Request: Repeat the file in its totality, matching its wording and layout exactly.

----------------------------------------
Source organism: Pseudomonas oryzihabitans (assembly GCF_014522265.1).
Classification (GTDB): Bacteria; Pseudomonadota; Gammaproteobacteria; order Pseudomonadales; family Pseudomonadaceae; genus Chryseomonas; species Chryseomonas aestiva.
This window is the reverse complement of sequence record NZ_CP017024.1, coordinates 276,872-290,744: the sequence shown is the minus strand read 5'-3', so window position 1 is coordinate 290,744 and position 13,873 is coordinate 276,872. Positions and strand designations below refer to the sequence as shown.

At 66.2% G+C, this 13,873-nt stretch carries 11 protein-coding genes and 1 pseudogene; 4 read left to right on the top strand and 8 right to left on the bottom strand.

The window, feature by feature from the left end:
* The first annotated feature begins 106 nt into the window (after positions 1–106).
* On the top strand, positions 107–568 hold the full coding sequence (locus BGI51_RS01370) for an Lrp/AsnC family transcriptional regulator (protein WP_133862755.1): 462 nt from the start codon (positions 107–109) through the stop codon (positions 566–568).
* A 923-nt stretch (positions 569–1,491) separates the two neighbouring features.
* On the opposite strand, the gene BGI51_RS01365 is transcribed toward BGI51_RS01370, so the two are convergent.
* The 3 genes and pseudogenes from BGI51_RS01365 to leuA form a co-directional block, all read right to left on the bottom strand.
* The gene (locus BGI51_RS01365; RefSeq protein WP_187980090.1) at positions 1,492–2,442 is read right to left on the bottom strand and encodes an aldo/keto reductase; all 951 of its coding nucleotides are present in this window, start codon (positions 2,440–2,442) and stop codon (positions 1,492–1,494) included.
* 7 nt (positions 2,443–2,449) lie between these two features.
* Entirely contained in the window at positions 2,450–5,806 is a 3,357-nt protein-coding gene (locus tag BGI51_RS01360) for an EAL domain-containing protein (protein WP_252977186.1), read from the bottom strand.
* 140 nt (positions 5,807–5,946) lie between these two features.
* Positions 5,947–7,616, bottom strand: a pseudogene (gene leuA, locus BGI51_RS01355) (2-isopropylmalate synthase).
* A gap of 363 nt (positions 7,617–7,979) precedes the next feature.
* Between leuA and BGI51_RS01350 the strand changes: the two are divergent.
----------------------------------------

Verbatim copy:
Source organism: Pseudomonas oryzihabitans (assembly GCF_014522265.1).
Classification (GTDB): Bacteria; Pseudomonadota; Gammaproteobacteria; order Pseudomonadales; family Pseudomonadaceae; genus Chryseomonas; species Chryseomonas aestiva.
This window is the reverse complement of sequence record NZ_CP017024.1, coordinates 276,872-290,744: the sequence shown is the minus strand read 5'-3', so window position 1 is coordinate 290,744 and position 13,873 is coordinate 276,872. Positions and strand designations below refer to the sequence as shown.

At 66.2% G+C, this 13,873-nt stretch carries 11 protein-coding genes and 1 pseudogene; 4 read left to right on the top strand and 8 right to left on the bottom strand.

The window, feature by feature from the left end:
* The first annotated feature begins 106 nt into the window (after positions 1–106).
* On the top strand, positions 107–568 hold the full coding sequence (locus BGI51_RS01370) for an Lrp/AsnC family transcriptional regulator (protein WP_133862755.1): 462 nt from the start codon (positions 107–109) through the stop codon (positions 566–568).
* A 923-nt stretch (positions 569–1,491) separates the two neighbouring features.
* On the opposite strand, the gene BGI51_RS01365 is transcribed toward BGI51_RS01370, so the two are convergent.
* The 3 genes and pseudogenes from BGI51_RS01365 to leuA form a co-directional block, all read right to left on the bottom strand.
* The gene (locus BGI51_RS01365; RefSeq protein WP_187980090.1) at positions 1,492–2,442 is read right to left on the bottom strand and encodes an aldo/keto reductase; all 951 of its coding nucleotides are present in this window, start codon (positions 2,440–2,442) and stop codon (positions 1,492–1,494) included.
* 7 nt (positions 2,443–2,449) lie between these two features.
* Entirely contained in the window at positions 2,450–5,806 is a 3,357-nt protein-coding gene (locus tag BGI51_RS01360) for an EAL domain-containing protein (protein WP_252977186.1), read from the bottom strand.
* 140 nt (positions 5,807–5,946) lie between these two features.
* Positions 5,947–7,616, bottom strand: a pseudogene (gene leuA, locus BGI51_RS01355) (2-isopropylmalate synthase).
* A gap of 363 nt (positions 7,617–7,979) precedes the next feature.
* Between leuA and BGI51_RS01350 the strand changes: the two are divergent.